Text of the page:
When I was in grade school, the alarms would begin and, whether we were in instruction or at lunch or recess, we knew what those sirens meant. We would put down whatever was in our hands -- pencils, forks, a softball -- and file into the auditorium. There we would put our heads between our knees, cover our little necks with our forearms and wait for either doomsday or the all clear.
Some little girls would always begin to sob. We never knew whether it was a drill or not until the all clear sounded.
Unlike so many of my classmates, I was never worried. A small voice inside me told me there was no real danger from Soviet missiles and, bolstered by this, I remained aloof, calm.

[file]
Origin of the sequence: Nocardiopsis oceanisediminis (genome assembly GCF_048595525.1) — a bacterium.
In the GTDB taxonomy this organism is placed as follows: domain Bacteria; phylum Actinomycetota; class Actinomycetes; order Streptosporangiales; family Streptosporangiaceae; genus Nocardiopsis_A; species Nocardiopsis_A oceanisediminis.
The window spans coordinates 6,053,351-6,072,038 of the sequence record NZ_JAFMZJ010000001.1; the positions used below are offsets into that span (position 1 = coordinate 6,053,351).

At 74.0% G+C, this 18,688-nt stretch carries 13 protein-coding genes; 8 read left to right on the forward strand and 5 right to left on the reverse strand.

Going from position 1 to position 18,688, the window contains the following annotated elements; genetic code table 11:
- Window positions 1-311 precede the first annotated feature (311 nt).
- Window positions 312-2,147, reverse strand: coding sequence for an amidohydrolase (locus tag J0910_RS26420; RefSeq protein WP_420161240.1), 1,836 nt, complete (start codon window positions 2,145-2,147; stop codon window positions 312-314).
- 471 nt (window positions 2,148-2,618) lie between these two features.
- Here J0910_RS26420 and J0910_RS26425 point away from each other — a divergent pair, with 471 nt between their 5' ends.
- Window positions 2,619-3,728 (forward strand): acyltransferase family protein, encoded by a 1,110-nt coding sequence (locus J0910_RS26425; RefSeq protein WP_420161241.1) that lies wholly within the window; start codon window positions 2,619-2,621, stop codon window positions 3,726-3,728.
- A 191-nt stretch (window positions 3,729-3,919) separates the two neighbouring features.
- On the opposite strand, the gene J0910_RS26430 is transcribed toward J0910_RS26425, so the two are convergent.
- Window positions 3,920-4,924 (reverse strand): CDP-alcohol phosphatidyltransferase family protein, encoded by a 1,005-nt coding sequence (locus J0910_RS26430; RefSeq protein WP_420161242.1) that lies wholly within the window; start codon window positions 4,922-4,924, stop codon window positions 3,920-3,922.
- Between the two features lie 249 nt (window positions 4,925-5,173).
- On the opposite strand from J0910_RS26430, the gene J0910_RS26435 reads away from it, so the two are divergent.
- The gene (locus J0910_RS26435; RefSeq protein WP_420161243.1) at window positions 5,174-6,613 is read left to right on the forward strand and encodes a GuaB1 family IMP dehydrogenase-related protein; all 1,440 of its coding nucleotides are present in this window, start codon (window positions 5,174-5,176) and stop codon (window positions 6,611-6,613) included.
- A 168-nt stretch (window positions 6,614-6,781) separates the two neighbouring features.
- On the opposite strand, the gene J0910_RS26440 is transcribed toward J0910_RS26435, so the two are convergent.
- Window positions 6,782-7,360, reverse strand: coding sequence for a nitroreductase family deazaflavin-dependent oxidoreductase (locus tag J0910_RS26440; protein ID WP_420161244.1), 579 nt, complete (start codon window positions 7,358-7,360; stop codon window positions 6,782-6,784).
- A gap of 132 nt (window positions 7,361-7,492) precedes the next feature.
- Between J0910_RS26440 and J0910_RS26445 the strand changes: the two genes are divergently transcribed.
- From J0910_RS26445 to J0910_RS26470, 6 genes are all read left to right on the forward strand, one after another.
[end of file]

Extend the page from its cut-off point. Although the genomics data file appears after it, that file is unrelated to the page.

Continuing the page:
But the small still voice told me something else. Later, it told me. The danger will come later.
We are no longer children, those of us who lived through the Cuban Missile Crisis and the Red Threat. We have accumulated layers of knowledge, wisdom and, unlike seven year olds unable to quite stifle their terror, we have learned methods to deal with a sense of imminent threat.
Or have we?